The one thing I distinctly didn’t like about Karen Grassle’s book was a certain contrived quality it had. It was like she was trying really hard to write in an evocative way that came across as insincere. Her writing wasn’t terrible; it just seemed to lack some authenticity. Like she was trying too hard to turn a phrase or something.

I do think the title of the book is misleading. I’m sure it was purposely given that title to make sales, but plenty of people who bought it for the potential of Grassle’s “spilling the tea” about life on the Little House set will “spill the tea” that the book is only a little bit about the show. There’s very little about the children who played the Ingalls’ children, but she does include a couple of less flattering comments about Victor French (Mr. Edwards), as well as a few more positive comments about Scotty MacGregor (Harriett Oleson) and Charlotte Stewart (Miss Beadle). I think a lot of people will expect much more about the show. They won’t necessarily get that information in this book, which may disappoint some readers.

The last comment I want to make is that the book ends rather abruptly, just as Karen Grassle has married her second husband of three. I’m not sure why she chose to end the book at that point. Maybe it’s because it was just as the show was ending, in the early 1980s. But the book is clearly not just about Little House on the Prairie. Grassle wrote a lot about her young life, her years as a struggling actress, and what led up to her turn as “Ma Ingalls”. If the book had been more about the show, I might understand why she ended in the early 80s. But it’s clearly NOT just about the show. Again… I think a more accurate title would have served her better.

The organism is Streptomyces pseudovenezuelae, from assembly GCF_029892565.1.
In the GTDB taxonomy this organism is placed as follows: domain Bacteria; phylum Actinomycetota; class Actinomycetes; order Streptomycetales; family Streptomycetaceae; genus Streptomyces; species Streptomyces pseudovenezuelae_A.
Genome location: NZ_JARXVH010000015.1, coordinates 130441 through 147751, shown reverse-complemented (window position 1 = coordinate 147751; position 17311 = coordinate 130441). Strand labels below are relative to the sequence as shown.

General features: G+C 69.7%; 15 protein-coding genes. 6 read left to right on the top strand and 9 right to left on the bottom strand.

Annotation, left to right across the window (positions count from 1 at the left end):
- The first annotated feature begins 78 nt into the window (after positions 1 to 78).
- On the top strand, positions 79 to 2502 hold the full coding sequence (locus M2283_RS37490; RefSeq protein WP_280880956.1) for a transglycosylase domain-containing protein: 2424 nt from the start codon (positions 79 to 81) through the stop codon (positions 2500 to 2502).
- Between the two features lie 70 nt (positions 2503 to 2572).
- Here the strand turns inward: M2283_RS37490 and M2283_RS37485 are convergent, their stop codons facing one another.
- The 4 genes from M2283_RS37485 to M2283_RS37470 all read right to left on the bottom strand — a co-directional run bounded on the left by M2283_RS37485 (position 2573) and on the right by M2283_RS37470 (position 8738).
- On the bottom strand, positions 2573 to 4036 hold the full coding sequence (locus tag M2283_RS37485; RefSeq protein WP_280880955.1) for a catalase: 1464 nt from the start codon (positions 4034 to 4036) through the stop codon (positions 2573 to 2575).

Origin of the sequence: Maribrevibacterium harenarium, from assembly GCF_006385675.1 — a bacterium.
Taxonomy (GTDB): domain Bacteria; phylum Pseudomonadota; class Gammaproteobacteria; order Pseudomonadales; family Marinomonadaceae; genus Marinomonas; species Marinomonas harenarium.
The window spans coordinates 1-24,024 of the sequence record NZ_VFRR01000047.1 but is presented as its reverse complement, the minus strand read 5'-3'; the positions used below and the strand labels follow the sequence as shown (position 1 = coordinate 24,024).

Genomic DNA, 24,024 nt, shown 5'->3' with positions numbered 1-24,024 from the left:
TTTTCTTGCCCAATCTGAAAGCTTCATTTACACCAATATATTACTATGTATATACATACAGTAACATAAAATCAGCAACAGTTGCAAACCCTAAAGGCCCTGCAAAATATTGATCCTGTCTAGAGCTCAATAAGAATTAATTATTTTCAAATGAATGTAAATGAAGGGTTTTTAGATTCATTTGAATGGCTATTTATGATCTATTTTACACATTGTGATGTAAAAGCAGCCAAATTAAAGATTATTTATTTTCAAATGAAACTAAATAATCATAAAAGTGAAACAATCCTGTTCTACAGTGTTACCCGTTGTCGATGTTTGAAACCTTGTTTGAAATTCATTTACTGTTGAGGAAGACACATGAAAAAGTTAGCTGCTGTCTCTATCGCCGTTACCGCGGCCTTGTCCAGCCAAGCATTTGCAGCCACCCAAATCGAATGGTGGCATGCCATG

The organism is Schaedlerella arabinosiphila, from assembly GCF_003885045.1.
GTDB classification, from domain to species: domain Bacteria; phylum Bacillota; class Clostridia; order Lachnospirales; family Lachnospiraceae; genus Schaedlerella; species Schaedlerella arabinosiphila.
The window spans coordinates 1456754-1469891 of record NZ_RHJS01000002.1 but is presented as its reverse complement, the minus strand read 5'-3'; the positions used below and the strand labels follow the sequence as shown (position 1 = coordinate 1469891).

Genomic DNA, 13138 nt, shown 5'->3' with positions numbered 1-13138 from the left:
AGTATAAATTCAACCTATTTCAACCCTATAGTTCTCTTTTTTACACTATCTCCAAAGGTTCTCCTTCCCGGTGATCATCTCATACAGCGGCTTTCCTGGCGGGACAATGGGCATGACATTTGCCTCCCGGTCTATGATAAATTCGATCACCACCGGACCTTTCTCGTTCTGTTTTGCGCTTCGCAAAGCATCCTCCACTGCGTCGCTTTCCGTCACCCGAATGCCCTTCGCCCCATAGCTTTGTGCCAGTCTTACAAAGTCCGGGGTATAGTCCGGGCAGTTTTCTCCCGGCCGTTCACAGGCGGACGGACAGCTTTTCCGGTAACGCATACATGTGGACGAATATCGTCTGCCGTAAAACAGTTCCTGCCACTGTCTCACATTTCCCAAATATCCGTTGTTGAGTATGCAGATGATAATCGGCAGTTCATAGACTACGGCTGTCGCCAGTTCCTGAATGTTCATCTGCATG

There are some photos included, though they aren’t so easy to see on my Kindle app.

I’m glad Karen Grassle was able to quit drinking, since it clearly affected her in a negative way and was problematic, particularly regarding her relationships with other people, as well as her image. As a fellow adult child of an alcoholic, I could relate to some of her comments about what it was like to grow up in that particular brand of dysfunction. I respect Karen Grassle’s talent, and some of her insights about working with Michael Landon. A lot of her complaints about Landon were about money, and how he allegedly wouldn’t agree to pay her what she felt she should be earning on a hit show.

This book could have been better, and should be retitled… and maybe even retooled. But overall, I’m not sorry I read it. I would just caution prospective readers not to expect a book that is just about Little House on the Prairie, containing heartwarming, homespun, words of wisdom from Ma Ingalls. Bright Lights, Prairie Dust is definitely not delivering much of that, in spite of its title.

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book reviews, celebrities, mental health, music

Repost: Judy Collins shares her thoughts on Cravings…

And here’s a repost that was originally written May 13, 2017. It appears as/is.

I have loved Judy Collins’ beautiful music since I was about 18 years old.  She’s recorded so many beautiful songs over the years and inspired others as well.  Although I knew she’d had trouble with alcohol and eating disorders, I didn’t know the extent of her problems until I picked up her latest book, Cravings: How I Conquered Food.